The Journey reading for today comes from John 10:1-10. This passage is one part of the section generally known as “The Good Shepherd” text. Immediately, pastoral images of Jesus carrying a little lamb around his neck come to mind.

Here are two interesting observations about this text, though.

  1. Jesus first claims that he is the gate, not the shepherd. The gate provides easy access for the sheep to come in and go out without fear.
  2. This passage is a continuation of chapter nine and is actually an explanation of why Jesus healed the blind man. If we want to truly understand the metaphors in chapter 10, we must frame it in the story of that healing.

Caroline Lewis provides a wonderful commentary here. The following paragraphs from that commentary highlight something that is vitally important to keep in mind. What does Jesus mean by the term salvation in this passage?

Although easily overlooked, it is Jesus as the gate that first offers salvation. Preaching salvation here demands a radical contextualization of its meaning. Any generalized claim about salvation that erases the specificity of its literary location here dismisses about whom this discourse materialized in the first place. As commentary on the healing of the blind man, what is salvation for him? From what did he need to be saved?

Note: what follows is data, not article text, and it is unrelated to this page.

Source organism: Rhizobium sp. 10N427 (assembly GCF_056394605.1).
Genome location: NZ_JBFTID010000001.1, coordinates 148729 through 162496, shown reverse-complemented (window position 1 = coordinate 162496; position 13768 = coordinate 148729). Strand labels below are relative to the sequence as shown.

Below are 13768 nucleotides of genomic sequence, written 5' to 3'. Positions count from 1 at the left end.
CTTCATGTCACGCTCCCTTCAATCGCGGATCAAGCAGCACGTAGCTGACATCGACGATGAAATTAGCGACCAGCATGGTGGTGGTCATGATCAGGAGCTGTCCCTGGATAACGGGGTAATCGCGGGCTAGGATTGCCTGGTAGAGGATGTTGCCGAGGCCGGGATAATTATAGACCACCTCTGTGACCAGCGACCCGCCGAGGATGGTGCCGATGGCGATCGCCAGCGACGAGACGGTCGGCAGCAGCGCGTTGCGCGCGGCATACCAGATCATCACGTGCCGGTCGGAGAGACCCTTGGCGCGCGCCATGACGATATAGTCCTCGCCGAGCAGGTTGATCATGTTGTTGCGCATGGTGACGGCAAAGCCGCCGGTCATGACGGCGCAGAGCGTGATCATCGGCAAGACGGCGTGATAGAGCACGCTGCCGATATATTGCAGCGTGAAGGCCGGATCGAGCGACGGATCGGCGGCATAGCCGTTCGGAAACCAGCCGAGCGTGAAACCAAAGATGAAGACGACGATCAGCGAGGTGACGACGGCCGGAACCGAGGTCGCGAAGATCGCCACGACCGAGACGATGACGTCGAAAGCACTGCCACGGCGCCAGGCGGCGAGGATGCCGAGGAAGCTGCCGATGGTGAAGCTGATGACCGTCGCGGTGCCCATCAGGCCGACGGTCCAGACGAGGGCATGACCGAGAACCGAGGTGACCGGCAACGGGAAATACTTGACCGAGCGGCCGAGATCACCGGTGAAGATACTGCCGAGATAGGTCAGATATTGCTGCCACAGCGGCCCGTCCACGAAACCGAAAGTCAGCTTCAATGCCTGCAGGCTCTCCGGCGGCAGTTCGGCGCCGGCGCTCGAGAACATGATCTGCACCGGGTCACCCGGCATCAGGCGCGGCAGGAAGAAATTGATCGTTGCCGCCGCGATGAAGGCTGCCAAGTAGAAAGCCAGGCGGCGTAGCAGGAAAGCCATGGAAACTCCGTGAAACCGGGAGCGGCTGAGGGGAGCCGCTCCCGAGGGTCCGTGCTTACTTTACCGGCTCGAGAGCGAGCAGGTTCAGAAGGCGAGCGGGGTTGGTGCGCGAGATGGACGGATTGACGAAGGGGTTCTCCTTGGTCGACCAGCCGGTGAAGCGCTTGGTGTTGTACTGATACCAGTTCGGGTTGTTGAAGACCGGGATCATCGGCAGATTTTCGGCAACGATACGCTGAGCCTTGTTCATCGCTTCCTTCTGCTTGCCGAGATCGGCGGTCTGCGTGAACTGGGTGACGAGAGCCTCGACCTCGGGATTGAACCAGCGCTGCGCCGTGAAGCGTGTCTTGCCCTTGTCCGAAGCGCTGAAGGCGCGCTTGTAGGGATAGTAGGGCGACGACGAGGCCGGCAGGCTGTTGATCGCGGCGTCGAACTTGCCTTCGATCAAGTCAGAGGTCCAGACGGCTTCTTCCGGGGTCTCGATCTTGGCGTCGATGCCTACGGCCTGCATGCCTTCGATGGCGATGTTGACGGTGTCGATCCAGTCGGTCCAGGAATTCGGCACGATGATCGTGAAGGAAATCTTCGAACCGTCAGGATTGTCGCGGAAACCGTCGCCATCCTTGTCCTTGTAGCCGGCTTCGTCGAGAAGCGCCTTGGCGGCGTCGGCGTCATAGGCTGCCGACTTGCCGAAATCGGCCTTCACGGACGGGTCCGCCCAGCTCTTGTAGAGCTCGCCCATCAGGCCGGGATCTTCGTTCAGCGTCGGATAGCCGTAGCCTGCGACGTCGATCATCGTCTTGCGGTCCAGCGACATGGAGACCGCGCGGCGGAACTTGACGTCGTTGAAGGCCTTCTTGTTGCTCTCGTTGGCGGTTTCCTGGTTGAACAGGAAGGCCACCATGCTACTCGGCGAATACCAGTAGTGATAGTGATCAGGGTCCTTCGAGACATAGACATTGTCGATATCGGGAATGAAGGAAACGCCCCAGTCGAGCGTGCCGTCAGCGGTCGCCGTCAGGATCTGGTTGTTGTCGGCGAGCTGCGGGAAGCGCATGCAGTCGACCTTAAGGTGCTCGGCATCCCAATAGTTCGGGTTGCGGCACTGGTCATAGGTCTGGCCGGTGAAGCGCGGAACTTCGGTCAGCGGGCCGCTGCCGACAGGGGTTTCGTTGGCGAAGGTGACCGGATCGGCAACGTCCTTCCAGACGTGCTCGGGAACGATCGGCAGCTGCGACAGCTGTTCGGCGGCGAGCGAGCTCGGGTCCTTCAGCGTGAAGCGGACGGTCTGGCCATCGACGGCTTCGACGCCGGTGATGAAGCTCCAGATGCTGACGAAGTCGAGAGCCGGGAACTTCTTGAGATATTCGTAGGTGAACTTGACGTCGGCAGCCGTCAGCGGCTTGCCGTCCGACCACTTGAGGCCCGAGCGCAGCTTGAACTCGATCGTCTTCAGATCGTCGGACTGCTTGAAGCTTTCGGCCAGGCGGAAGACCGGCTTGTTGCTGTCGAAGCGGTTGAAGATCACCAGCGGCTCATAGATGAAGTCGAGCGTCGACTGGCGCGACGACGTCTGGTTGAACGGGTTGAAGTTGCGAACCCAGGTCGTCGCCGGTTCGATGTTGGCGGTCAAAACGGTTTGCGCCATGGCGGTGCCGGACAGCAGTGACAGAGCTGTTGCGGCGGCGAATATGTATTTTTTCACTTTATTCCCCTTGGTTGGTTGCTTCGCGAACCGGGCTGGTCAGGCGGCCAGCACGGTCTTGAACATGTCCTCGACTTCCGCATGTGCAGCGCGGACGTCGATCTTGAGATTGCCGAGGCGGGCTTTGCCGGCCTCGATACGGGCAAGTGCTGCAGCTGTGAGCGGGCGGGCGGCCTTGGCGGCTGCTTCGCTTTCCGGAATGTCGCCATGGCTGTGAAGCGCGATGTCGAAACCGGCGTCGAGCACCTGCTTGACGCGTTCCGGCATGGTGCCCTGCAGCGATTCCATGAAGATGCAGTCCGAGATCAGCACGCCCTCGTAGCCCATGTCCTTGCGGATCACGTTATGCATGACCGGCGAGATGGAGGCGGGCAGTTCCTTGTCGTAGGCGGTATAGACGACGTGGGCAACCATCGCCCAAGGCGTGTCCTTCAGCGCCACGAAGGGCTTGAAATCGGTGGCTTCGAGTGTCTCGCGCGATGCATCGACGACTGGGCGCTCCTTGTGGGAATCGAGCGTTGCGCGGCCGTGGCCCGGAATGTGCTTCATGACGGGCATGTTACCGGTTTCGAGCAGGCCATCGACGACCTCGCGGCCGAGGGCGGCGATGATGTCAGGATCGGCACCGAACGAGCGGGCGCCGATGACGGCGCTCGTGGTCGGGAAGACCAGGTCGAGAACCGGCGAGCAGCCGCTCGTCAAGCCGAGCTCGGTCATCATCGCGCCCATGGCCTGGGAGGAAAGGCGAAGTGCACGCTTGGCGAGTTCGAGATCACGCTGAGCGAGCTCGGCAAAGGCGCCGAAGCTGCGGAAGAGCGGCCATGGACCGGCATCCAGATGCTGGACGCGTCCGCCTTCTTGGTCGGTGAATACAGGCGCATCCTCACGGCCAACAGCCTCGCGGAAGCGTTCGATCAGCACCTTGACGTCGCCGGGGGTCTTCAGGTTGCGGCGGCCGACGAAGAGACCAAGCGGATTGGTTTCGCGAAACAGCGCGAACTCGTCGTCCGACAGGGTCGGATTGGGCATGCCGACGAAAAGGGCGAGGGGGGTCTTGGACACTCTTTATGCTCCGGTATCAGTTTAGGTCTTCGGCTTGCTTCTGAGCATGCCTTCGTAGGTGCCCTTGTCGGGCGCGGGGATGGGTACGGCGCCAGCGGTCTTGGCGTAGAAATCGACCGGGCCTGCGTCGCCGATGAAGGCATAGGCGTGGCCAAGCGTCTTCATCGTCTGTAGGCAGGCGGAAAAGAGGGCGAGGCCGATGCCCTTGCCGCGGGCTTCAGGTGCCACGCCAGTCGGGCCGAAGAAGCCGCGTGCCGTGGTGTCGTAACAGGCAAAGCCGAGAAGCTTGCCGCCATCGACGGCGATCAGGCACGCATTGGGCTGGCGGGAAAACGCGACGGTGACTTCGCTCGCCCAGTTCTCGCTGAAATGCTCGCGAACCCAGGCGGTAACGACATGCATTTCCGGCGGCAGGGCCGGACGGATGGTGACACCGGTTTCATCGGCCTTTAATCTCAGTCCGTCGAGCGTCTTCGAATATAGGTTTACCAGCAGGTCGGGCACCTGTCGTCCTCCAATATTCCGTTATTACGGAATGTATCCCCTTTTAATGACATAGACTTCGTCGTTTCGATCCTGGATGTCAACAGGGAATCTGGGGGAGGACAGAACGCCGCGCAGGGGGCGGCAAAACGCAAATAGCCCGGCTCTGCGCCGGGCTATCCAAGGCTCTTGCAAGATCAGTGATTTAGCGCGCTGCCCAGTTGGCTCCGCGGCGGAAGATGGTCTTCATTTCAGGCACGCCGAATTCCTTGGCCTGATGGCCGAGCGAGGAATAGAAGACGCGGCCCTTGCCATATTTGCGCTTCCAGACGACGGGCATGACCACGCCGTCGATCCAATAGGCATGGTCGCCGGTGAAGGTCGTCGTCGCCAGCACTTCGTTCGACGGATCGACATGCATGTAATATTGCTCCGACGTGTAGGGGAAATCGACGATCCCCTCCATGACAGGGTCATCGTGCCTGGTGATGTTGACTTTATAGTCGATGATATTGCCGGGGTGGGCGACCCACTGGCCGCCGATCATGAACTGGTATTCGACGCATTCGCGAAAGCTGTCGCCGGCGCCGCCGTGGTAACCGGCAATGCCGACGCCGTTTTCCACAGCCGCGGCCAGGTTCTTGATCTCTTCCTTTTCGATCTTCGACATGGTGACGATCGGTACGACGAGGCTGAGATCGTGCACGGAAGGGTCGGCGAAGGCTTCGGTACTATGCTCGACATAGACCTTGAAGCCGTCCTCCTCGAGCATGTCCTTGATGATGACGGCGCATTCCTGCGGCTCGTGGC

To ask these kinds of questions of this biblical text will prevent the non-descript definitions of salvation that, if we are honest, will not save anybody. The man blind from birth is saved from isolation and marginalization. His healing saves him from everlasting darkness. Never again will he wonder where his next meal will be or who will answer his pleas as he sits begging outside the city. He will know the safety and security of community.

That salvation in John 10:9 is linked to the promise of pasture and protection (in and out of the sheep pen) means that the man born blind will know sustenance and security. For the disciples overhearing Jesus’ words, that which is for the blind man is for every disciple, every believer. The basic needs of life, food, water, shelter, intimacy, Jesus affords, the tangible grace depicted in 1:18, at the bosom of the Father.

What do you think? Does keeping this context in mind alter your reading of the term salvation in any way?

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